Ai Weiwei creates new artwork for German DIY brand Hornbach

In one of the more unexpected brand-artist tie-ups that we’ve seen, Ai Weiwei has designed an artwork made from safety jackets, which – appropriately enough – Hornbach customers can build themselves at home

Ai Weiwei has created the artwork Safety Jackets Zipped the Other Way from products that can all be bought from Hornbach stores (and probably in fact from other DIY stores around the world).

The artwork can be made in multiple different versions, depending on the space you have or the affect you want to create, but as its title suggests, it is rooted in the bright orange security jackets that are familiar the world over. Instructions for all the versions of the work are contained in a rather beautiful manual that also features an interview with Ai by curator and author Hans Ulrich Obrist. It can be ordered online or downloaded at

While on the surface Ai Weiwei and Hornbach may seem an incongruous meeting of minds, the project is in fact rooted in a love of DIY shops that Ai has held all his life.

“I am Chinese as everybody knows but in my 20s I went to the United States as a poor student,” he says. “There are two stores I often go, one is a book store, from there you can be associated with different ideas, design and thinking. But the other is tool shops. I also worked as a carpenter, to do housebuilding, construction…. So I was always fascinated by all kinds of tools. Tools reflect human thinking, how you solve a problem. It’s always fascinated me – at different times, there are always different tools.”

One version of the artwork
Ai Weiwei in a security jacket artwork

Ai was also drawn to the project for the opportunity to work in a different space and potentially reach a new audience. “When approached by the agencies, I immediately accepted the possible offer,” he continues. “What attracted me is certainly this is different. I’ve been approached by lots of museums, I’ve been doing hundreds of museum shows, I’m a bit tired of it you know….. I think there’s a possibility for this artwork to reach out to the (mostly German) public and to raise some questions.”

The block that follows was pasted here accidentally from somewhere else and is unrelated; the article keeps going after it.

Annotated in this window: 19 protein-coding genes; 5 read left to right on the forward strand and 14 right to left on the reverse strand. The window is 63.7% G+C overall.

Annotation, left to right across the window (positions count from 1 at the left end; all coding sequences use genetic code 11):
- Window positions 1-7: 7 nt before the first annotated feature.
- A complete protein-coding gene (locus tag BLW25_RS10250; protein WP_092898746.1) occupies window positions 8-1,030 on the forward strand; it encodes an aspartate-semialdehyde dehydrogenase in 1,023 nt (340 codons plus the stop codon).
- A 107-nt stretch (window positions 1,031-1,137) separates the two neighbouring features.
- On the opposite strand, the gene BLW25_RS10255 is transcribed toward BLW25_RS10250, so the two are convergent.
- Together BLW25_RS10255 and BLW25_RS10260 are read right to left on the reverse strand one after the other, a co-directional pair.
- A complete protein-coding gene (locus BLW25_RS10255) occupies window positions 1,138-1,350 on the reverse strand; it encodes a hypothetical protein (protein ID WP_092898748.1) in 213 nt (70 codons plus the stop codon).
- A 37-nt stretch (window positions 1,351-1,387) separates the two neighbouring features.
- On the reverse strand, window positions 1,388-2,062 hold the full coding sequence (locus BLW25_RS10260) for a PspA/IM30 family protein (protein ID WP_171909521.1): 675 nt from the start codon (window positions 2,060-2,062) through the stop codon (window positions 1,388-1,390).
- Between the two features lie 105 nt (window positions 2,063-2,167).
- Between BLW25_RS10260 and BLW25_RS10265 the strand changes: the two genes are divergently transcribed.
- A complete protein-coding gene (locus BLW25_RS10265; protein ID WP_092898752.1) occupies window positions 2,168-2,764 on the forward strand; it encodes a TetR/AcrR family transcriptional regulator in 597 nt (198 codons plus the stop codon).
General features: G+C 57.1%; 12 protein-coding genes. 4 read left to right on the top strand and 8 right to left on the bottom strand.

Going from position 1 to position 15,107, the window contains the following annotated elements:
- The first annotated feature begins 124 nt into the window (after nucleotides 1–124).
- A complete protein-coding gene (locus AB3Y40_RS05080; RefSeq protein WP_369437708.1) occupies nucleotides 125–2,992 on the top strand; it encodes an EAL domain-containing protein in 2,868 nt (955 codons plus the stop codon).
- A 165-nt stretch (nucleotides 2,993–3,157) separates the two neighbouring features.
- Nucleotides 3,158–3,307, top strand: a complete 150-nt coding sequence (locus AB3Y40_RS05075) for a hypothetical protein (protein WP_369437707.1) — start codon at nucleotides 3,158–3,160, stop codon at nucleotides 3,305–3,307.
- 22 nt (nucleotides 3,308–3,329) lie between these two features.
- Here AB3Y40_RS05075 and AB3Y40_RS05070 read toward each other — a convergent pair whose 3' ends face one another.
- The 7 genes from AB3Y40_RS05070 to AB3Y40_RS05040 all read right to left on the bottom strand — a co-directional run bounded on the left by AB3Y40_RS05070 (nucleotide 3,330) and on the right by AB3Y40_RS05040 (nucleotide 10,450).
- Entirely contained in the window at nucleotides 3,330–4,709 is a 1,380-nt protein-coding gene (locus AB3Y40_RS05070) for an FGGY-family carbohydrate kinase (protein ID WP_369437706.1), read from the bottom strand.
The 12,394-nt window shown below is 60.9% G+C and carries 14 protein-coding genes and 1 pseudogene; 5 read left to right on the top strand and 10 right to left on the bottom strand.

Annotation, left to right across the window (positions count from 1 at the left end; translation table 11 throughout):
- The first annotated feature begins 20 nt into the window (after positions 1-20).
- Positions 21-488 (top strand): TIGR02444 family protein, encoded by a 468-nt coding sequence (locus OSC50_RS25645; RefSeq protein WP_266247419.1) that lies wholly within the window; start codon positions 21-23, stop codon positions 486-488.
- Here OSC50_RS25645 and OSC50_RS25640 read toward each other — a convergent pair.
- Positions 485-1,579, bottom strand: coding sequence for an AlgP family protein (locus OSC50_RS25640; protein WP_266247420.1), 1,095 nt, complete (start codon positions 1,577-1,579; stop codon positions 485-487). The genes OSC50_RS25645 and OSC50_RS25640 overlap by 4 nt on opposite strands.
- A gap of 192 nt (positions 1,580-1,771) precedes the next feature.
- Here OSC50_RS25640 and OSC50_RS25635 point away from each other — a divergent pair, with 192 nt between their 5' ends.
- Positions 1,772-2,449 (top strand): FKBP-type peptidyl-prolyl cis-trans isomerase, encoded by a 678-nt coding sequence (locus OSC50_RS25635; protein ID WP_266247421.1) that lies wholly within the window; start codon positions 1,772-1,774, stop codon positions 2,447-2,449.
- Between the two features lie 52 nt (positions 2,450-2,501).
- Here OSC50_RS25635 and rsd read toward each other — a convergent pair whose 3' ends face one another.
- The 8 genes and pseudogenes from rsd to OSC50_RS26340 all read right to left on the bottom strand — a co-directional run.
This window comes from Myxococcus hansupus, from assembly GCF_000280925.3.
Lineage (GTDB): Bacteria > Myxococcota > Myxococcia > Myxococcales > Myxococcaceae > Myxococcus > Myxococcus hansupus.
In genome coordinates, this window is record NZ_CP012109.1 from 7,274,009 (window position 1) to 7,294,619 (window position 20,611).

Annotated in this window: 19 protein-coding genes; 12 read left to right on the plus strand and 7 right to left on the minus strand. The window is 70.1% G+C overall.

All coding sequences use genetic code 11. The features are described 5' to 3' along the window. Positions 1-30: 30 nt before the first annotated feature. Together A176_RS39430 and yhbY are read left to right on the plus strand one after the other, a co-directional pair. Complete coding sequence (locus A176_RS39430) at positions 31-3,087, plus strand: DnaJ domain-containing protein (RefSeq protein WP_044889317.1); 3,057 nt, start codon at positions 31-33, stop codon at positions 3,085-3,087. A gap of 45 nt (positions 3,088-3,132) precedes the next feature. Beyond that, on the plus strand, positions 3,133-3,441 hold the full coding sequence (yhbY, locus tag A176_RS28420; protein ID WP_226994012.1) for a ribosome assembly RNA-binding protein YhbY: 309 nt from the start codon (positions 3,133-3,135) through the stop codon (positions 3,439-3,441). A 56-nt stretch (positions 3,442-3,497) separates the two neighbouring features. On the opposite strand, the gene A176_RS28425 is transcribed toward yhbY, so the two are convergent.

The project was created in collaboration with the creative agencies Neutral Zurich and Heimat Berlin. It is of a somewhat different tone to the bawdy, hilarious ads that are often created for Hornbach, but, explains Guido Heffels, chief creative officer at Heimat Berlin, this is partly the point.

“When you are always funny, people get used to it,” he says. “Sometimes you have to come up with some serious stuff. The profile of Hornbach is far more diverse than other brands – sometimes we are highly intellectual, sometimes we are very simple, sometimes we are very sophisticated – this is part of the Hornbach brand. Our job is to surprise people. I think when you are always the same, you’ve done an awful job. We are paid to make the brand interesting and to attract people.”

Cover of the manual that accompanies the work
Spreads from the manual
Spreads from the manual

For Ai, the artwork ties into his ongoing interest in the readymade in art, but also in his belief that everyone is an artist, and that everyone can make artistic works.

“I made this work for the public, for people who aren’t necessarily art collectors or museumgoers,” he says in the manual. “I made it for those who have a sense of humour and understand that meaning can be created by anybody at any moment.

“Art belongs to everybody,” he continues. “Everybody can be an artist or has the opportunity or ability to make art. And while art may not necessarily make the world a better place, it has the power to make us better people.”